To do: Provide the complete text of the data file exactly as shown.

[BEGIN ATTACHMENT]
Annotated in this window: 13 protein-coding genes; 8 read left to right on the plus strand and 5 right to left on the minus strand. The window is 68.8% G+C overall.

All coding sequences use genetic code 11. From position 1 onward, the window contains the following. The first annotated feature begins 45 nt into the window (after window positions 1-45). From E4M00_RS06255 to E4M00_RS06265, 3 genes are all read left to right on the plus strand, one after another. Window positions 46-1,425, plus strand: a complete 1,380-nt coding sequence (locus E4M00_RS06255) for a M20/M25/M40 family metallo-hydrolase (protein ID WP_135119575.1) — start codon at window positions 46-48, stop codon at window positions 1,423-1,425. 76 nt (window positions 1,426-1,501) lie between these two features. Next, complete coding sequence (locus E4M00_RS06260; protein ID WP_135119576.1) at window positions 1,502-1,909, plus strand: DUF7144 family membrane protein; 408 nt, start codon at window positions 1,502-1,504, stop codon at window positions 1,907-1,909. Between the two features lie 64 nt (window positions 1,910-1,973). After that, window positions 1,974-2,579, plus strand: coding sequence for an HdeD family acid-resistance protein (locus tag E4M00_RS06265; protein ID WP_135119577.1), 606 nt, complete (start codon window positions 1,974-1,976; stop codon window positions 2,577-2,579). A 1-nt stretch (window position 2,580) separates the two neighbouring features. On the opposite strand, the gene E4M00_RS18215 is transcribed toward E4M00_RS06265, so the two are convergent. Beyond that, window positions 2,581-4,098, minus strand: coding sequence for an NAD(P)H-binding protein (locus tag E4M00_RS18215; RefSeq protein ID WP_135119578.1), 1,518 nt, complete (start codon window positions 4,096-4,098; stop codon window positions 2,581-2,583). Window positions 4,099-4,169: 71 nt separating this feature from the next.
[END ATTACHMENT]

Annotated in this window: 13 protein-coding genes; 8 read left to right on the plus strand and 5 right to left on the minus strand. The window is 68.8% G+C overall.

All coding sequences use genetic code 11. From position 1 onward, the window contains the following. The first annotated feature begins 45 nt into the window (after window positions 1-45). From E4M00_RS06255 to E4M00_RS06265, 3 genes are all read left to right on the plus strand, one after another. Window positions 46-1,425, plus strand: a complete 1,380-nt coding sequence (locus E4M00_RS06255) for a M20/M25/M40 family metallo-hydrolase (protein ID WP_135119575.1) — start codon at window positions 46-48, stop codon at window positions 1,423-1,425. 76 nt (window positions 1,426-1,501) lie between these two features. Next, complete coding sequence (locus E4M00_RS06260; protein ID WP_135119576.1) at window positions 1,502-1,909, plus strand: DUF7144 family membrane protein; 408 nt, start codon at window positions 1,502-1,504, stop codon at window positions 1,907-1,909. Between the two features lie 64 nt (window positions 1,910-1,973). After that, window positions 1,974-2,579, plus strand: coding sequence for an HdeD family acid-resistance protein (locus tag E4M00_RS06265; protein ID WP_135119577.1), 606 nt, complete (start codon window positions 1,974-1,976; stop codon window positions 2,577-2,579). A 1-nt stretch (window position 2,580) separates the two neighbouring features. On the opposite strand, the gene E4M00_RS18215 is transcribed toward E4M00_RS06265, so the two are convergent. Beyond that, window positions 2,581-4,098, minus strand: coding sequence for an NAD(P)H-binding protein (locus tag E4M00_RS18215; RefSeq protein ID WP_135119578.1), 1,518 nt, complete (start codon window positions 4,096-4,098; stop codon window positions 2,581-2,583). Window positions 4,099-4,169: 71 nt separating this feature from the next.